I have c++ source file, example.cpp, using some boost::math functions.
My boost library is also built.
To disable long double in boost::math, I did the following:
g++ -DBOOST_MATH_NO_LONG_DOUBLE_MATH_FUNCTIONS example.cpp -I<boost_header> -L<boost.*.so>
My question is whether do I need to rebuild boost library with
-DBOOST_MATH_NO_LONG_DOUBLE_MATH_FUNCTIONS? Or, in other words, did the boost library differ with and without macro
Yes, there might be a difference. However, in practice, there will usually not be:
Boot Math docs: Building a Library
The first thing you need to ask yourself is “Do I need to build anything at all?” as the bulk of this library is header only: meaning you can use it just by #including the necessary header(s).
For most simple uses, including a header (or few) is best for compile time and program size.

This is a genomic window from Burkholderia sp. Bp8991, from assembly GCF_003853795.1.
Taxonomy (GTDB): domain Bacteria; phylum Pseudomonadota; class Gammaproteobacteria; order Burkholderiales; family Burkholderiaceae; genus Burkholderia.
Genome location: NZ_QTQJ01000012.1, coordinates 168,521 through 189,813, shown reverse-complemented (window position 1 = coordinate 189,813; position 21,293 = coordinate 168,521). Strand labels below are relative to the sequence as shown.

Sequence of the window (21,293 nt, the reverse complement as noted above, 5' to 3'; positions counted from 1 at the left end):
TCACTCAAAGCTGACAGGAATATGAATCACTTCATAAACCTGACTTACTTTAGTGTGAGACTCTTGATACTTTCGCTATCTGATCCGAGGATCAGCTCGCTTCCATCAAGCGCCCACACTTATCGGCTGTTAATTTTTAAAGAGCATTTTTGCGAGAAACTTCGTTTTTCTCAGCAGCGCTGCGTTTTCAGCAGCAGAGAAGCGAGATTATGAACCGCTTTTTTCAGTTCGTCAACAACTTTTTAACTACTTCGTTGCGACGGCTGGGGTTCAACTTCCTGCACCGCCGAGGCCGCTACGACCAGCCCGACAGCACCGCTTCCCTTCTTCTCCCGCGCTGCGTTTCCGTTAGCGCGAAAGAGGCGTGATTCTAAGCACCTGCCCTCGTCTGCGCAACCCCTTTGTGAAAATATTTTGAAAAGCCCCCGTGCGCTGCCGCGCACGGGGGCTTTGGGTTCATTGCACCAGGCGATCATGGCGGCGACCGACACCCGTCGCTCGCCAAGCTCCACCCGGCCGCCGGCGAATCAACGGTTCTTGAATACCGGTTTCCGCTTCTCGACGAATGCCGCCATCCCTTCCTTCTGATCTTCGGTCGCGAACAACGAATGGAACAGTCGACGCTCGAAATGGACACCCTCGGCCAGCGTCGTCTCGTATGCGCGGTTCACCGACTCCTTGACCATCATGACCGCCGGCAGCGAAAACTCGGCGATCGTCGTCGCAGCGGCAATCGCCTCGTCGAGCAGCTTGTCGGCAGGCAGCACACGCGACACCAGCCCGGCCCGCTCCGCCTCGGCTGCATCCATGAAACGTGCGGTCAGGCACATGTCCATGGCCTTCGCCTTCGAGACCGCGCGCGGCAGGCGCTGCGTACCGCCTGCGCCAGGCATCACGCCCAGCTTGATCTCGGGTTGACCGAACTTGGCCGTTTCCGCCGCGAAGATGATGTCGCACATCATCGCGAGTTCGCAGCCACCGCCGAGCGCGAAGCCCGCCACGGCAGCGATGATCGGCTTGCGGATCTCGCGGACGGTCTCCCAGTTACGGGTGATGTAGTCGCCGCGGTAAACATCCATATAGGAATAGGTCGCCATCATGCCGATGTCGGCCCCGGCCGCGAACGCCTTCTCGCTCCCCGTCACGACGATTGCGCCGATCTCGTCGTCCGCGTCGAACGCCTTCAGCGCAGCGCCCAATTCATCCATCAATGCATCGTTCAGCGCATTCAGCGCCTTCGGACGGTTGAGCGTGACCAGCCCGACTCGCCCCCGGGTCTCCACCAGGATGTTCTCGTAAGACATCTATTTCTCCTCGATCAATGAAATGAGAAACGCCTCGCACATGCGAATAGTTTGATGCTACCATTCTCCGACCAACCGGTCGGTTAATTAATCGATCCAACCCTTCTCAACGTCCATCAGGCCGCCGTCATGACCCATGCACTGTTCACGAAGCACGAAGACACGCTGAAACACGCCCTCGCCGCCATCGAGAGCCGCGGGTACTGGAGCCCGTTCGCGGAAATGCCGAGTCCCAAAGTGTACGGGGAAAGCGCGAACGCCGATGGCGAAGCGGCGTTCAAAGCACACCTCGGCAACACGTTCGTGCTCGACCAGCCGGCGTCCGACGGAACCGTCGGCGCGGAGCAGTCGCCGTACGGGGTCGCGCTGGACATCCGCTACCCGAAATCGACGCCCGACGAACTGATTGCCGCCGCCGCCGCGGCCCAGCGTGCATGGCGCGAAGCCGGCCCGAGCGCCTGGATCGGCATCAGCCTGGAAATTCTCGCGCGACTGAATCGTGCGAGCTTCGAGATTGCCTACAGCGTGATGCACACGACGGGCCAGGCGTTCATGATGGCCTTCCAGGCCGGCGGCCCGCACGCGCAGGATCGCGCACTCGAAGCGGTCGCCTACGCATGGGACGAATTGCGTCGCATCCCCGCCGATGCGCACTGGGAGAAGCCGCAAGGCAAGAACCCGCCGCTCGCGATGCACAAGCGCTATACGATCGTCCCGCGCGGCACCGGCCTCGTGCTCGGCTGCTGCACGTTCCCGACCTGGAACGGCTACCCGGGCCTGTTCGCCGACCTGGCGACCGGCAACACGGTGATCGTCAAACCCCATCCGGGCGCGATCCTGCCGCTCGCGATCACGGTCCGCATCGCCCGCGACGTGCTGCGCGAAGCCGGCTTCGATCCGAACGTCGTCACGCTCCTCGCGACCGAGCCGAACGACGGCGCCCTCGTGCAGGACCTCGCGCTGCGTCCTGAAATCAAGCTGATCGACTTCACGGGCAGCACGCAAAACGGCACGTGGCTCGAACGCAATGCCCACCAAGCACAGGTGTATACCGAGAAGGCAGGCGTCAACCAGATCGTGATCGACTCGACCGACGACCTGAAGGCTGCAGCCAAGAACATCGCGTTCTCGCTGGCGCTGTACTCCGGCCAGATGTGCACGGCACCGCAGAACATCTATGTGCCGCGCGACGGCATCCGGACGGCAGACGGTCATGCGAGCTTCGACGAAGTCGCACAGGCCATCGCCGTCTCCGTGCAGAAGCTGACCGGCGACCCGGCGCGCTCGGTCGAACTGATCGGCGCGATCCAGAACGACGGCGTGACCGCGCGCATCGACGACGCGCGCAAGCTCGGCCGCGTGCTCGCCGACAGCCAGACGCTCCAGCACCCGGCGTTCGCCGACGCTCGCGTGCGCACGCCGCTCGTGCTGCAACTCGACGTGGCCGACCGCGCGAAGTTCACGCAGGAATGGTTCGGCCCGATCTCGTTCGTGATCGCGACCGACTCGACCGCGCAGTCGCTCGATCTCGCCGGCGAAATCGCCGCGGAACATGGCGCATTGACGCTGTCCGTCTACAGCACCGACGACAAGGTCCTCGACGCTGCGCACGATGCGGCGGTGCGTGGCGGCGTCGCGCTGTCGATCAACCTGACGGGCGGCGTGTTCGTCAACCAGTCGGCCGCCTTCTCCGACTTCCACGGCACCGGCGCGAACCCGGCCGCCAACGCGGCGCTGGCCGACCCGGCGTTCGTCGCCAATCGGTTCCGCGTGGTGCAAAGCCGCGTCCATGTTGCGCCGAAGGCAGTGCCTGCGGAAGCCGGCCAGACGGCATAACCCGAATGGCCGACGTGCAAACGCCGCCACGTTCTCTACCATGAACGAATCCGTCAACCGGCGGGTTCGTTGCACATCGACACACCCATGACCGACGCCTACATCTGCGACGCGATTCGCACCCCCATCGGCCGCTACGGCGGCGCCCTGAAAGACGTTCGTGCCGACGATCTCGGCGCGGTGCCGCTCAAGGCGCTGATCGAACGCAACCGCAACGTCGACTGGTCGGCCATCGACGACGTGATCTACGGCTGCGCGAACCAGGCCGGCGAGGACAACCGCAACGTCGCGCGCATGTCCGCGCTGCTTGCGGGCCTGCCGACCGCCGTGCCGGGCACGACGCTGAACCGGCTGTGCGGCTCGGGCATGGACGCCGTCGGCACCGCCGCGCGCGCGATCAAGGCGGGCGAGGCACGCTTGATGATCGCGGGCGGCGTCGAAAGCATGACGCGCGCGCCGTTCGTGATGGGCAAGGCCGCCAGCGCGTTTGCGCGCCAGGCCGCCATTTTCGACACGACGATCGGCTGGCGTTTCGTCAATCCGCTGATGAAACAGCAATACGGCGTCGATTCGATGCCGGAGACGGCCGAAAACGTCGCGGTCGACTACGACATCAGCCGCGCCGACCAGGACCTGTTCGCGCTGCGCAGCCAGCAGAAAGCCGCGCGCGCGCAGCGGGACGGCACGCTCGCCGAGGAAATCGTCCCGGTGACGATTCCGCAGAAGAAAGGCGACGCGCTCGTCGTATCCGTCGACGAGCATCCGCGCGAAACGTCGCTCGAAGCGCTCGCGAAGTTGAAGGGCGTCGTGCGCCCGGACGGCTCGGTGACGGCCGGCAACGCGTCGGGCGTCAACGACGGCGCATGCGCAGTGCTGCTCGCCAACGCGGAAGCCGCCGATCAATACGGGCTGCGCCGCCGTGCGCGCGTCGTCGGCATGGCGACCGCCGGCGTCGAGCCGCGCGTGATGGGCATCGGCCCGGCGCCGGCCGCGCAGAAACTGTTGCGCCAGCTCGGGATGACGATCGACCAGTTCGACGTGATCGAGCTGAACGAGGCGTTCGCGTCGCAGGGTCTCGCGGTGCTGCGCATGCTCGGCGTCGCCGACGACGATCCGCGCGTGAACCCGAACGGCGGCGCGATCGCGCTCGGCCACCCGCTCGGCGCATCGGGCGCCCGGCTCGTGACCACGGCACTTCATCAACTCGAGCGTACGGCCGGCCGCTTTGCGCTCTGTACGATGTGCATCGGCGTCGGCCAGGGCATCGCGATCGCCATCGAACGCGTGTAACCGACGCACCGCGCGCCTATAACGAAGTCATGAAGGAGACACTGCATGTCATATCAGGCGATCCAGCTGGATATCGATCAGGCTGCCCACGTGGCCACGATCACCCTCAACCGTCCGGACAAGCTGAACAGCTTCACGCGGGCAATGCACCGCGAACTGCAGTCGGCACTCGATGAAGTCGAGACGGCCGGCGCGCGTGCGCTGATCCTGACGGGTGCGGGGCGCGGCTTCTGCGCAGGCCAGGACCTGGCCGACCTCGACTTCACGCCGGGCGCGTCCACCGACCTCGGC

Refer to C99 and C++ TR1 C-style Functions for pros and cons of using the TR1 components as opposed to the header only ones.
The only time you need to build the library is if you want to use the extern “C” functions declared in <boost/math/tr1.hpp>.
Since tr1.hpp does in fact use the
BOOST_MATH_NO_LONG_DOUBLE_MATH_FUNCTIONS macro, so yes there will probably be a relevant difference.
In fact from a quick scan it looks like auto-linking (on MSVC) is only caused when the preprocessor condition is not defined. Which implies that building the library is completely unnecessary when the symbol is defined. Try not linking to the library to check that assumption:
g++ -DBOOST_MATH_NO_LONG_DOUBLE_MATH_FUNCTIONS example.cpp -I<boost_header>
The only use of the define in libs/math/src is in
So unless you use these, there should be no issue.
In all of Boost 1.77 the only libraries that mention these
boost/math/tr1.hpp are Multiprecision and Units – but it looks like they took great care to NOT expand macros and never explicitly call the
All in all, you’re only looking for direct calls to
[boost_]nexttoward[f] in your own code.